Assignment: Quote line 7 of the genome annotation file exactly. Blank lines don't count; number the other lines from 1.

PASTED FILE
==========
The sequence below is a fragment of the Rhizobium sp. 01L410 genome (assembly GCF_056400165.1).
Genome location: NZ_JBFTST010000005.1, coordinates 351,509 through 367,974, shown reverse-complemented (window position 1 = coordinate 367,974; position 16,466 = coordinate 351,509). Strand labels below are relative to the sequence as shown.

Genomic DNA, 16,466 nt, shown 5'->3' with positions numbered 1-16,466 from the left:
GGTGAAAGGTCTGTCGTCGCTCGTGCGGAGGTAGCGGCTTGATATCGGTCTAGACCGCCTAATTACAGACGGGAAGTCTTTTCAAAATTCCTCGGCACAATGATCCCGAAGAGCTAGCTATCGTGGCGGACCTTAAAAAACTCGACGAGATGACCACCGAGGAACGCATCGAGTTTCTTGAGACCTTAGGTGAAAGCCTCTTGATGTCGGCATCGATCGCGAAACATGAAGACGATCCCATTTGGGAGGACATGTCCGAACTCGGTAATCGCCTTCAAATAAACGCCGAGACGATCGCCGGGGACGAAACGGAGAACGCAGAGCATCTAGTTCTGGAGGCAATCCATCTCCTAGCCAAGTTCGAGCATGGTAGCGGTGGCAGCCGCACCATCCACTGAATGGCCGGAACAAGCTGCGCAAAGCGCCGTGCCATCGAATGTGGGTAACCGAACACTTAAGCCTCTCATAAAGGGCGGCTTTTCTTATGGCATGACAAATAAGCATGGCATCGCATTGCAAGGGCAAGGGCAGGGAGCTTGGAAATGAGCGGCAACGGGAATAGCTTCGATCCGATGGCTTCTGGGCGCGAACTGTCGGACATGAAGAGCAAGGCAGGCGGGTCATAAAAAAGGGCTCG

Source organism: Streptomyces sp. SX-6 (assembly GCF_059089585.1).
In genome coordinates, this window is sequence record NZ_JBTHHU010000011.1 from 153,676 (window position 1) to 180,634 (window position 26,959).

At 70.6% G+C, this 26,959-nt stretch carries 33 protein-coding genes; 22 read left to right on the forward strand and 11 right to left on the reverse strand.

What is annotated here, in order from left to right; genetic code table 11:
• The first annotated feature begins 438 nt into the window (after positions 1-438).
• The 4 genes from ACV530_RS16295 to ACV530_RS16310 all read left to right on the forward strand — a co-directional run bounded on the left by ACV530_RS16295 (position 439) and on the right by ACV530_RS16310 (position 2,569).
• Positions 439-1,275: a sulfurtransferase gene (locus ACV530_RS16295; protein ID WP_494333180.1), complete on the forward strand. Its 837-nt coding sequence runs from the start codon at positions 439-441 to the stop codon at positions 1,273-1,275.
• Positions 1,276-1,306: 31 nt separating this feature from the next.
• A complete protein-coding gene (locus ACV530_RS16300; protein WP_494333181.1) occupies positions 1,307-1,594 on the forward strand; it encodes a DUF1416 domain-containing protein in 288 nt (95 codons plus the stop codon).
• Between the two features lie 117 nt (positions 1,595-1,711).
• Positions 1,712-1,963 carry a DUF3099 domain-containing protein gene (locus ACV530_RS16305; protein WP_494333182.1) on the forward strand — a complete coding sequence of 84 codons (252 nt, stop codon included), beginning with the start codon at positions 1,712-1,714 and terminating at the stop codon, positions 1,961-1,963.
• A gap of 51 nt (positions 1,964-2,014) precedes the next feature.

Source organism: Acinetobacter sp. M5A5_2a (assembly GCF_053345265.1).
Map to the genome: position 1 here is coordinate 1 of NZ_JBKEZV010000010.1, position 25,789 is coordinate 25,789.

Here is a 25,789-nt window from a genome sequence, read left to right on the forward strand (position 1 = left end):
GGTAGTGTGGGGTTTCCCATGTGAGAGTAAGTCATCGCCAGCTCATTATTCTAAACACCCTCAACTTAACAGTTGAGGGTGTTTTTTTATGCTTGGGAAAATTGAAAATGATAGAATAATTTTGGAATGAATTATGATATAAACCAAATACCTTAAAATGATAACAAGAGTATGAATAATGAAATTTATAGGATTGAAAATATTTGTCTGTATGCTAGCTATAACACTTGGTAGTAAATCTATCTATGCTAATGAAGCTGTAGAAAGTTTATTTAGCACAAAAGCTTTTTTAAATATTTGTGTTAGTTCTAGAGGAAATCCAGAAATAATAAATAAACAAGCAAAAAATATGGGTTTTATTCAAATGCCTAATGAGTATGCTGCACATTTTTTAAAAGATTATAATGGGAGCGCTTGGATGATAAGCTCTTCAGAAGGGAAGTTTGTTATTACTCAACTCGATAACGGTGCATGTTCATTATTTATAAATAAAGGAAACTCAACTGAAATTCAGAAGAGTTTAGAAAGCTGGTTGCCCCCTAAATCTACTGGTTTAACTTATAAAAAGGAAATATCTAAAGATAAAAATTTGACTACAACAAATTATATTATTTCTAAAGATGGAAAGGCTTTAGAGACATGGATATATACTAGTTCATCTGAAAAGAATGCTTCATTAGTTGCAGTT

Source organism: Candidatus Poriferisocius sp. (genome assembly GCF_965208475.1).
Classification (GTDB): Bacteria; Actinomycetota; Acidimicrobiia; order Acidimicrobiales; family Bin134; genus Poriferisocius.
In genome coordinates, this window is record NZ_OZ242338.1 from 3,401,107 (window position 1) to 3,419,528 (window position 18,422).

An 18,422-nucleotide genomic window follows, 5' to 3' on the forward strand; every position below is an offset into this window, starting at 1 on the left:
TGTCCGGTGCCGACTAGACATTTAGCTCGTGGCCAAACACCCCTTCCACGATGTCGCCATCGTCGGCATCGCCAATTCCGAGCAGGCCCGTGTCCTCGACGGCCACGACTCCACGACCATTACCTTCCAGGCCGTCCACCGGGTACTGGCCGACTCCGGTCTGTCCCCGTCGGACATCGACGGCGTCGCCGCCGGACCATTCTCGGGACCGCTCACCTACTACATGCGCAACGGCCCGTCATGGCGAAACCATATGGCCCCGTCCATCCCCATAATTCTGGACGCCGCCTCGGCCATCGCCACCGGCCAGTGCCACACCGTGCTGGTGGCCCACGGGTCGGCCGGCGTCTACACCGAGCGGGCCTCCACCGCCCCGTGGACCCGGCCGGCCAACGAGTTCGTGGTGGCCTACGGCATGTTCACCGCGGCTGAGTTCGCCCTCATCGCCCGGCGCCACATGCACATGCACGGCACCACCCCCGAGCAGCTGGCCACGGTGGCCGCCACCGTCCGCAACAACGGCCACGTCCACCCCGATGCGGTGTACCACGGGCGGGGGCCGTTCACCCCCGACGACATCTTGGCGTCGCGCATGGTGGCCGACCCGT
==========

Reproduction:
At 70.6% G+C, this 26,959-nt stretch carries 33 protein-coding genes; 22 read left to right on the forward strand and 11 right to left on the reverse strand.